Faith, family and foodCover Story
February 16, 2020
Story By: Kyle Galdeira | Photos by: LAWRENCE TABUDLO
Food evokes memories, and in some cases transports diners back in time — that’s exactly what the Kalawe ohana aims to do with each delicious made-from-scratch dish it serves up at Cafe Kalawe.
Headed by Nani and Ray Kalawe, the family restaurant serves up a slice of ohana with every dish as the couple’s six daughters and nine granddaughters are also involved in the business that specializes in home-style, local cuisine. And, even though local favorites rule the day here, the Kalawe family notes that visitors to the islands seek out Cafe Kalawe as one of the go-to spots for local grinds; special trips are made from Waikiki and even neighbor islands in search of Cafe Kalawe favorites.
The Kaneohe eatery is situated within the atrium of the Territorial Savings Bank building — where there is also a tranquil garden in the mini courtyard.
Much to the delight of patrons, guests can order breakfast and lunch Tuesday-Sunday from 7 a.m. to 2 p.m. What’s more, a lot of the recipes on the menu were passed down by Nani Kalawe’s grandmother, who was a cook by trade.
Nani mentions that following her own retirement from Kamehameha Schools, one of her daughters wanted to open a restaurant and sought Nani’s help. However, when her daughter decided on another career path, the family pulled together to continue the dream.
“Man plans and God laughs, and life has a path of its own, so our entire family pitched in to make this possible. It takes a village — so I asked my family to support me in this business, and it’s a true family experience,” Nani Kalawe says. “We almost called ourselves ‘Leap of Faith’ because it really was that. God is ﬁrst for us, and my husband is a minister, so I think that helps a lot.”
Hapa Moco ($12.95) is the restaurant’s top seller with a hamburger and a corned beef hash patty along with the must-have rice, eggs and gravy. Guests always compare loco mocos, so the option to have different varieties of patties including the fresh corned beef helps this favorite stand out from the crowd.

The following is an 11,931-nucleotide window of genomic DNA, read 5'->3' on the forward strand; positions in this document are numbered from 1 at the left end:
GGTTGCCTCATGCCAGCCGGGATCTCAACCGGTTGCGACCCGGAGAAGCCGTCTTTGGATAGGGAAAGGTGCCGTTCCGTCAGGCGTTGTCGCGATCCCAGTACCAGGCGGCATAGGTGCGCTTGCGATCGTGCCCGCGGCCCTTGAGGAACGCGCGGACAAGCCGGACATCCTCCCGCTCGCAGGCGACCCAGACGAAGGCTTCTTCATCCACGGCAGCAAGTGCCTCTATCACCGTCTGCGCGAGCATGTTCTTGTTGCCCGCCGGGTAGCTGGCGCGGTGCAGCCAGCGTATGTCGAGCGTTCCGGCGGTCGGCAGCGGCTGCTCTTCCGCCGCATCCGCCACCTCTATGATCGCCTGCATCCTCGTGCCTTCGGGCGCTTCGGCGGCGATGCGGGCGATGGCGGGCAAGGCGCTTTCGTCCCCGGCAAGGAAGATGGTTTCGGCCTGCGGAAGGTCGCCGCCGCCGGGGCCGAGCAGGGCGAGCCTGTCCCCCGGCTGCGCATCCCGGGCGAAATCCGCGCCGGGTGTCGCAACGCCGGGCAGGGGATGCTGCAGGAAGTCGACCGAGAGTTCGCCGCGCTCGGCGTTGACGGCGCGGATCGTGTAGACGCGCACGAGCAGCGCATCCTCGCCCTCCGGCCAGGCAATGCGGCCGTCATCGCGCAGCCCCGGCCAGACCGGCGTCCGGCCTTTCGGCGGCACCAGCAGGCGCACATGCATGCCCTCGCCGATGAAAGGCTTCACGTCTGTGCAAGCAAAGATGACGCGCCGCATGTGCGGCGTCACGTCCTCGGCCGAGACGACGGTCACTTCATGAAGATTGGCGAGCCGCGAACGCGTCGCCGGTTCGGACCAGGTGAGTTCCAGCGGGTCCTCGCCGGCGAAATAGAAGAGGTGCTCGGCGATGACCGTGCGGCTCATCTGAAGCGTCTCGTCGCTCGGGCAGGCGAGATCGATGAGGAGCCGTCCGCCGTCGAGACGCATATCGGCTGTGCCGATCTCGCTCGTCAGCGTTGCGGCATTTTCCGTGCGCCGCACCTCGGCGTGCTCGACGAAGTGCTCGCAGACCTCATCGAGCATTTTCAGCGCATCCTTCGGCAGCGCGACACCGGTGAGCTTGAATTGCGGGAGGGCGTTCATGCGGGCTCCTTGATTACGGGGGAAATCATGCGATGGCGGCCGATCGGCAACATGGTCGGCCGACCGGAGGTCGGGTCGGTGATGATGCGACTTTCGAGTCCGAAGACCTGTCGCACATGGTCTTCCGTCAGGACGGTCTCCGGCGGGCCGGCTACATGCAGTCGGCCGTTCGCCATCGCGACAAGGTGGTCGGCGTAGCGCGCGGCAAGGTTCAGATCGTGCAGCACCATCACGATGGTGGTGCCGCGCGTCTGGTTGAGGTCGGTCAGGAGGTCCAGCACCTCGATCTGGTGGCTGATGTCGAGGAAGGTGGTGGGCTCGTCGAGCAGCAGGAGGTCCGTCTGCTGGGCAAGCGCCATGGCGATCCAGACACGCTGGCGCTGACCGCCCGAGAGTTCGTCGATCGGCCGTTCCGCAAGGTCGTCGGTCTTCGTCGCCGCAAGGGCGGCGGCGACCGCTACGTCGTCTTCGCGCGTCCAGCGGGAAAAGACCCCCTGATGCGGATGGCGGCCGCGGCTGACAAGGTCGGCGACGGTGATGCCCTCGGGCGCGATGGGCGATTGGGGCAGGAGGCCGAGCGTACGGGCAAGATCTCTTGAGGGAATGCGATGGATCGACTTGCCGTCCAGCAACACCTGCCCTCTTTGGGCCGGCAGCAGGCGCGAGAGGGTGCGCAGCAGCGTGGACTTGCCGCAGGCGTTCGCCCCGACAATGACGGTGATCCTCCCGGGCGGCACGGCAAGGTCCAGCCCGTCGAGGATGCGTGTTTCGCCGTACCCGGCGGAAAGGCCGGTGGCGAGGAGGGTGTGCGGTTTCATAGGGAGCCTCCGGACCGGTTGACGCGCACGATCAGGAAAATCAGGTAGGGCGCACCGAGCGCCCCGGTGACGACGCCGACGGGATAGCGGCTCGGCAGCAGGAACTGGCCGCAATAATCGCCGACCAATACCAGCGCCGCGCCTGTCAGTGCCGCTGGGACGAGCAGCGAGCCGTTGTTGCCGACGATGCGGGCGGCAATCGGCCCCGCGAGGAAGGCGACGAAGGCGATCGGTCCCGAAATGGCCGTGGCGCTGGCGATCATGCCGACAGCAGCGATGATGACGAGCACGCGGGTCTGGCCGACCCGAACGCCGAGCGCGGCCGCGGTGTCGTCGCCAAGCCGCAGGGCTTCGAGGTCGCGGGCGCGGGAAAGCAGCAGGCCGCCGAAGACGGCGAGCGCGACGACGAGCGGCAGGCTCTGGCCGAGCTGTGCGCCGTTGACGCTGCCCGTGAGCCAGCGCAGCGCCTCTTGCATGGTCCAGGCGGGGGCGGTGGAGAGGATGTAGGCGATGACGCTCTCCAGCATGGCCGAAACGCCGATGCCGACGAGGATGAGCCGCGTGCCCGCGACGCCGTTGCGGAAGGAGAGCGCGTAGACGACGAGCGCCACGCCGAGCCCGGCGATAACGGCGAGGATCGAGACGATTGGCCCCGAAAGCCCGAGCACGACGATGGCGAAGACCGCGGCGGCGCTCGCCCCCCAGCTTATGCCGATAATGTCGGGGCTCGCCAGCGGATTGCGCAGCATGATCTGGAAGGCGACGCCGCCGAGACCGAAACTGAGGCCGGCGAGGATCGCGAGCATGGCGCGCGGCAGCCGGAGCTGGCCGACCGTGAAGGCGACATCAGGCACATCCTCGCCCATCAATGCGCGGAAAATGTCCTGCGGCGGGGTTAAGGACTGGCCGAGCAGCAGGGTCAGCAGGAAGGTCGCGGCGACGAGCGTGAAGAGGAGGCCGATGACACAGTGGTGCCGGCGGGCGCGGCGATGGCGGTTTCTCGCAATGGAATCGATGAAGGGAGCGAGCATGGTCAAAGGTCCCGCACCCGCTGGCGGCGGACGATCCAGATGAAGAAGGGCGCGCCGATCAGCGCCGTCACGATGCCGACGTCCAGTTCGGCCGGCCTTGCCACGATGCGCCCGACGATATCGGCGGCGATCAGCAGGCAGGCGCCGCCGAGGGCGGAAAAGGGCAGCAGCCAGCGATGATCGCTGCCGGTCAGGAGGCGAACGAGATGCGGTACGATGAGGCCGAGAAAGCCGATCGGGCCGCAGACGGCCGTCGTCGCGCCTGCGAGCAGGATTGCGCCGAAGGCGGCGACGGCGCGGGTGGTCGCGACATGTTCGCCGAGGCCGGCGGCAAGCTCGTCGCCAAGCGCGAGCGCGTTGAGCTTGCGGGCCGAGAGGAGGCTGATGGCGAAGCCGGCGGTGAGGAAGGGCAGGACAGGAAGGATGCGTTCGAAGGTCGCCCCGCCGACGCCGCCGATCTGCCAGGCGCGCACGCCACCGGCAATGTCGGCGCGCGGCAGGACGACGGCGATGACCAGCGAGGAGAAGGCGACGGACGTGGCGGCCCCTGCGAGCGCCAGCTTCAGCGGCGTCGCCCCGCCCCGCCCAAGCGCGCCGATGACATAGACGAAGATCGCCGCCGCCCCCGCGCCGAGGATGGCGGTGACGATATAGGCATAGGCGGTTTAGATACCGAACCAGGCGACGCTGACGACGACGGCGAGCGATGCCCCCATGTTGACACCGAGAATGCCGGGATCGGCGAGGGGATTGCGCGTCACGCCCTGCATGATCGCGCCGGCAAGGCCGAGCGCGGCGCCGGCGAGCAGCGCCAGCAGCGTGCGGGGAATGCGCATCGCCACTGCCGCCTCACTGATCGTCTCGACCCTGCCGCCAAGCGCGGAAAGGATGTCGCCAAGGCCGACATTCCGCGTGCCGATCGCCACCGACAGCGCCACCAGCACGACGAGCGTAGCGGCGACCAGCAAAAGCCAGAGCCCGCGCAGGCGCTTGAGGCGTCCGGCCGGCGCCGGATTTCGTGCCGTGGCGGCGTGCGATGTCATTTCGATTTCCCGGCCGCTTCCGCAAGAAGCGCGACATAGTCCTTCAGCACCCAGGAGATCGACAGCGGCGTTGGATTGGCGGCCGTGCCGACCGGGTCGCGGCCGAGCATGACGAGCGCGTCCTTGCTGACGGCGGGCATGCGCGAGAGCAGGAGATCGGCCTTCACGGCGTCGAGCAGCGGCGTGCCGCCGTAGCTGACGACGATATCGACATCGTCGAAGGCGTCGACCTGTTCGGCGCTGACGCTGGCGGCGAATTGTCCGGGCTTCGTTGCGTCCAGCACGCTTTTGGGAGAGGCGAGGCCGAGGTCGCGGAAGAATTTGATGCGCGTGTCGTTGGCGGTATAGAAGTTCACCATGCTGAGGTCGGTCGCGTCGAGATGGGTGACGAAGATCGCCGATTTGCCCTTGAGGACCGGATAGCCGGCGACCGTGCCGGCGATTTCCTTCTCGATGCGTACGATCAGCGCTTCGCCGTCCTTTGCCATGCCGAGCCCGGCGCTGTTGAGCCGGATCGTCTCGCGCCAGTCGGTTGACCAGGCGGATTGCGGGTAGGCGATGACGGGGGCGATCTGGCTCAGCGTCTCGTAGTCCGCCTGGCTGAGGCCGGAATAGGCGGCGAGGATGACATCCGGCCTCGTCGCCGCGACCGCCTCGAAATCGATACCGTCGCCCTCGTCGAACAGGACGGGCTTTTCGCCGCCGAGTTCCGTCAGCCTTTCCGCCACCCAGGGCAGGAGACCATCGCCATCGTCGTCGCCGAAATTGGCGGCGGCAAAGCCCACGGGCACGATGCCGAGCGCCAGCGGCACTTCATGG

Chantilly Pancakes ($9.50) was just introduced late last year and has already become one of the best sellers. Everything on the Cafe Kalawe menu is made fresh in house, and nothing is reheated or pre-packed, so keep in mind that “good food takes time, and it’s worth waiting for.”
Steak & Eggs ($14.75, add $2.75 for Lup Cheong Fried Rice) is cooked-to-order and the steak is seasoned with a housemade blend, and guests can select the temperature and style of eggs. Chopped Steak with Kalawe Salad ($11.95 regular, $9 mini) features lightly seasoned, thinly sliced steak with bell peppers, celery and white onions. Guests can also choose white or brown rice and potato salad as an alternative to the Kalawe Salad, which includes lettuce, won bok, won ton chips, ﬁsh cake, sesame seeds and house dressing.
“It’s a step back in time to what I grew up with and there’s a sense of community where people would come in and share information, talk story,” says Nani when describing the cozy restaurant’s vibe. “If I can just get people in the door, they’ll come back. So far, they have been coming back! A lot of people want to support local businesses — we’re not one thing or one dish, we’re everything.”
A Sip of Aloha
Guests at Cafe Kalawe are encouraged to tickle their taste buds with a popular Polynesian drink, including the best-selling Vaifala (pictured below; $10, 32-ounce jar; $5, 24-ounce cup; $5, jar refill). It is a milk-based beverage that means “pineapple water” in Samoan with pineapple blended throughout. Patrons can also choose from flavors including mango, mixed berries, li hing mui and an “explosion” combination of multiple flavors.
Customers are welcome to choose from assorted lemonades such as strawberry, mango, mixed berry, and iced teas with flavors like lilikoi, pineapple and lemonade-infused. (The same prices and serving options as the Polynesian Drink apply.)
“What we find is that we’ve evolved from a new Kaneohe restaurant to a home for new family members,” Kalawe says. “When somebody comes to our house, we want your spirits and stomachs to be full. The first time you come here you’re a guest, the second time you come back, you’re family. And, that approach to service and genuinely caring for customers helps to make guests feel happy, and that’s why they come back.”“